Editor’s Note: While the dying middle class is busy trying to figure out how to pay for the rising costs of housing, utilities, food, and the health insurance Obamacare has priced them out of, the billionaires who own the majority of the planet’s wealth are getting even more filthy rich…
by Andrea Germanos
The world’s wealthiest can celebrate 2016 as a banner year.
the biggest fortunes on the planet whipsawed through $4.8 trillion of daily net worth gains and losses during the year, rising 5.7 percent to $4.4 trillion by the close of trading Dec. 27, according to the Bloomberg Billionaires Index.
That translates to $237 billion more for the uber-wealthy than they started the year with, according to the index’s rankings.
Notching the biggest gain was American investor Warren Buffett, who boosted his wealth $11.8 billion over the year. A vocal backer of Hilary Clinton during the presidential campaign, the Berkshire Hathaway head “has done just fine so far with a Donald Trump victory,” as CNBC wrote last month.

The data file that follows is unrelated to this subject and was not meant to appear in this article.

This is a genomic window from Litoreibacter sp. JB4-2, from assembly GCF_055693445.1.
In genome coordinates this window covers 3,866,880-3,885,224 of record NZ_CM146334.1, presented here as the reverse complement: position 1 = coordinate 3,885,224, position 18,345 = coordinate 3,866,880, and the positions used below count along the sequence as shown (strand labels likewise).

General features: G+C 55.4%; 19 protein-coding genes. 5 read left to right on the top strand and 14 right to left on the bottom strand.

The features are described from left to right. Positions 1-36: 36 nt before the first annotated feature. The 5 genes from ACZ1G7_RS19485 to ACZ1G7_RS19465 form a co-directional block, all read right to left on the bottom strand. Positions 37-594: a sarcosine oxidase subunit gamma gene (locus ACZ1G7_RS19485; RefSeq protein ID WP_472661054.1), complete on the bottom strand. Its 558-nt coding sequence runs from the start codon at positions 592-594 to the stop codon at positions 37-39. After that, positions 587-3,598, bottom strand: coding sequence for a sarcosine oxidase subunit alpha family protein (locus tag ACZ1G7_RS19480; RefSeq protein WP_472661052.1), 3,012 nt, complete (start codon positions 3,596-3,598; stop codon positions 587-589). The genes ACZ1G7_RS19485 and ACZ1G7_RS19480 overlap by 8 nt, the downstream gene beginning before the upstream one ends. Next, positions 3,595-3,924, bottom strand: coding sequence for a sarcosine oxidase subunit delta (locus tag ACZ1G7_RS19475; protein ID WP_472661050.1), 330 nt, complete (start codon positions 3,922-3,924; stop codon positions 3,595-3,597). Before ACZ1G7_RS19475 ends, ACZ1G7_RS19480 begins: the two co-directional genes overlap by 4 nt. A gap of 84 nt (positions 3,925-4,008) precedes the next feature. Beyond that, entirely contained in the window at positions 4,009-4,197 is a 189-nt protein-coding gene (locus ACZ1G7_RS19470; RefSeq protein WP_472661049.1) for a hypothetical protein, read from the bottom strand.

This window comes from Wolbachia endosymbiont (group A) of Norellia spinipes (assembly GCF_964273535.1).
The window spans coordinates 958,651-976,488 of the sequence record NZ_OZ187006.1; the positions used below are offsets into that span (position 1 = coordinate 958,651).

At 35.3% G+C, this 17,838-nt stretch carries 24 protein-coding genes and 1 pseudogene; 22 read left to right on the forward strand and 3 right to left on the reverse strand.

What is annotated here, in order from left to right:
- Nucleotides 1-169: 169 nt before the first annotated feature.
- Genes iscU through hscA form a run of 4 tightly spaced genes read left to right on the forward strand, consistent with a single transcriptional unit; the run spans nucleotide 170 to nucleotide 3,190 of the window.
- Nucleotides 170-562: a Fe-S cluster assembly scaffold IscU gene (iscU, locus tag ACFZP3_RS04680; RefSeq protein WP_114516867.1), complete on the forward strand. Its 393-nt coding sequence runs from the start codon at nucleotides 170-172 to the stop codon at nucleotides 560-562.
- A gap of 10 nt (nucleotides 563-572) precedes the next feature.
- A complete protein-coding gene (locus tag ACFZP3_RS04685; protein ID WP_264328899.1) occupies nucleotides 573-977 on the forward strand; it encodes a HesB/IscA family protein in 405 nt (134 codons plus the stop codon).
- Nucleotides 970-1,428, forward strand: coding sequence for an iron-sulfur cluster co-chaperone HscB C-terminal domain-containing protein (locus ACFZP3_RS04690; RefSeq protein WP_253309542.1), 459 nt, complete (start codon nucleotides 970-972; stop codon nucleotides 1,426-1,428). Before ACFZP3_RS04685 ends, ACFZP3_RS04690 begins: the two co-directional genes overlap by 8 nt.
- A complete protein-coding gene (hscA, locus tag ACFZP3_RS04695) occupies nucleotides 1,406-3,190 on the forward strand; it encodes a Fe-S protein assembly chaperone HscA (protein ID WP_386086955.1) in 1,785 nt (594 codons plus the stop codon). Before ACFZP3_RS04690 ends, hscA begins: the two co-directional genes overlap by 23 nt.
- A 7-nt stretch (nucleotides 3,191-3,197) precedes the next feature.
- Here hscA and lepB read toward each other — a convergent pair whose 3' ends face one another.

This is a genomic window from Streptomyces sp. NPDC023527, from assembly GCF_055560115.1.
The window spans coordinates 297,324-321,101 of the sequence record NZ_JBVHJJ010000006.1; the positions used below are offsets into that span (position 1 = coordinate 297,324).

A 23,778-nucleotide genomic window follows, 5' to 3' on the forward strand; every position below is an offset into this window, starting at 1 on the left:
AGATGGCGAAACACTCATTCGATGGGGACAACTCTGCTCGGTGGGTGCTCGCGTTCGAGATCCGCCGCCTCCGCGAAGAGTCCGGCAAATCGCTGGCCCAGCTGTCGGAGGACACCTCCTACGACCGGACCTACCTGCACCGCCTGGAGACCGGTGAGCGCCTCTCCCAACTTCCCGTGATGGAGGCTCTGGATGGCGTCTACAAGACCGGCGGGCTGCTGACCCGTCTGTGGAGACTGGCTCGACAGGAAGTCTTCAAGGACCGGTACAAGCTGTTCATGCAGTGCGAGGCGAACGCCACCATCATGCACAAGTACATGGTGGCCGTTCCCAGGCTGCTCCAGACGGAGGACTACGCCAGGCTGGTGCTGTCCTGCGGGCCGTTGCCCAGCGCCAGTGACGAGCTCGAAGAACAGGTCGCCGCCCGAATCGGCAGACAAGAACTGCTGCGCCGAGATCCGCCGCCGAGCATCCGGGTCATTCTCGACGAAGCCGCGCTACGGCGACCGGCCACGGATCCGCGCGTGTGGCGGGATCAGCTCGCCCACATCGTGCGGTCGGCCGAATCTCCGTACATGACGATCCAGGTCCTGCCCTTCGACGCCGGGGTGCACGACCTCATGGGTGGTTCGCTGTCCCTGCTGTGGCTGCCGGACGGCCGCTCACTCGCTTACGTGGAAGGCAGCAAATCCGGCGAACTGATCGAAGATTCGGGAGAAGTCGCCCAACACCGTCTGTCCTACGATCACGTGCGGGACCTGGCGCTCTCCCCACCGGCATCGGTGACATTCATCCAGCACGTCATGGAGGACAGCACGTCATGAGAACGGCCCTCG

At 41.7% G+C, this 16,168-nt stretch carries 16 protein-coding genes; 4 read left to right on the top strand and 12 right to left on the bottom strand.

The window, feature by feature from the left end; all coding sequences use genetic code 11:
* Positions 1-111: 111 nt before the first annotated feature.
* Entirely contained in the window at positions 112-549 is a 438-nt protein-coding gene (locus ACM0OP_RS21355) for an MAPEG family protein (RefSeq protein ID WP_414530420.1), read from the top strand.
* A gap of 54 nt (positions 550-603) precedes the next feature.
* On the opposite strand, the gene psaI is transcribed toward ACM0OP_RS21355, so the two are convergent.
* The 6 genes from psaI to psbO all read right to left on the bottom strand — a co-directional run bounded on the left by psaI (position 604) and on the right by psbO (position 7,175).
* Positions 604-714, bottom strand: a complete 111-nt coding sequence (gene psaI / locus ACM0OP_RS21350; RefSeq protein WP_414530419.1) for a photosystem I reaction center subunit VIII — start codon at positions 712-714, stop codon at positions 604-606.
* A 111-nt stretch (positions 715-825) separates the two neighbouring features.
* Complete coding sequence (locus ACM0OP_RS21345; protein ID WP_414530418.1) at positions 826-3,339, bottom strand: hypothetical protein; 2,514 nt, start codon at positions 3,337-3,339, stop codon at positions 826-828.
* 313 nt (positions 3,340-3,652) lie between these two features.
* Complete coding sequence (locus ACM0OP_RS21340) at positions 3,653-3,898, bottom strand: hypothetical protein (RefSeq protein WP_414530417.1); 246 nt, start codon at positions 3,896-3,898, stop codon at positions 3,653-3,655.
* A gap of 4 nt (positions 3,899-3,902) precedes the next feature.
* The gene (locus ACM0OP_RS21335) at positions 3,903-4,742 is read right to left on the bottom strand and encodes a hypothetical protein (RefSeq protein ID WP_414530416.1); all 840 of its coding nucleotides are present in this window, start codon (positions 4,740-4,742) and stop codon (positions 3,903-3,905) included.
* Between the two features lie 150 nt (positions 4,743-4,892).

Bloomberg notes that he “reclaimed his spot as the world’s second-richest person two days after Trump’s victory ignited a year-end rally that pushed Buffett’s wealth up 19 percent for the year to $74.1 billion.” In fact, Bloomberg adds,
U.S. billionaires—including Buffett— favored Trump’s rival Hillary Clinton. Still, they profited from his victory when they added $77 billion to their fortunes in the post-election rally fueled by expectations that regulations would ease and American industry would benefit.
Also claiming one of the top five biggest gains of the year is fracking tycoon and Trump energy advisor Harold Hamm. It is billionaires in his sector of energy, mining, and metals that are “best-performing category on the ranking,” Bloomberg notes.
“Hamm’s fortune,” Bloomberg continues, “was propelled by a strengthening oil price and expectations a Trump administration will slash fossil-fuel regulations. Hamm added $8.4 billion to more than double his fortune to $15.3 billion.”
Nobel Peace laureate Muhammad Yunus declared this month that the global wealth gap is “a ticking time bomb and a great danger to the world,” yet the issue has failed to garner significant corporate media attention
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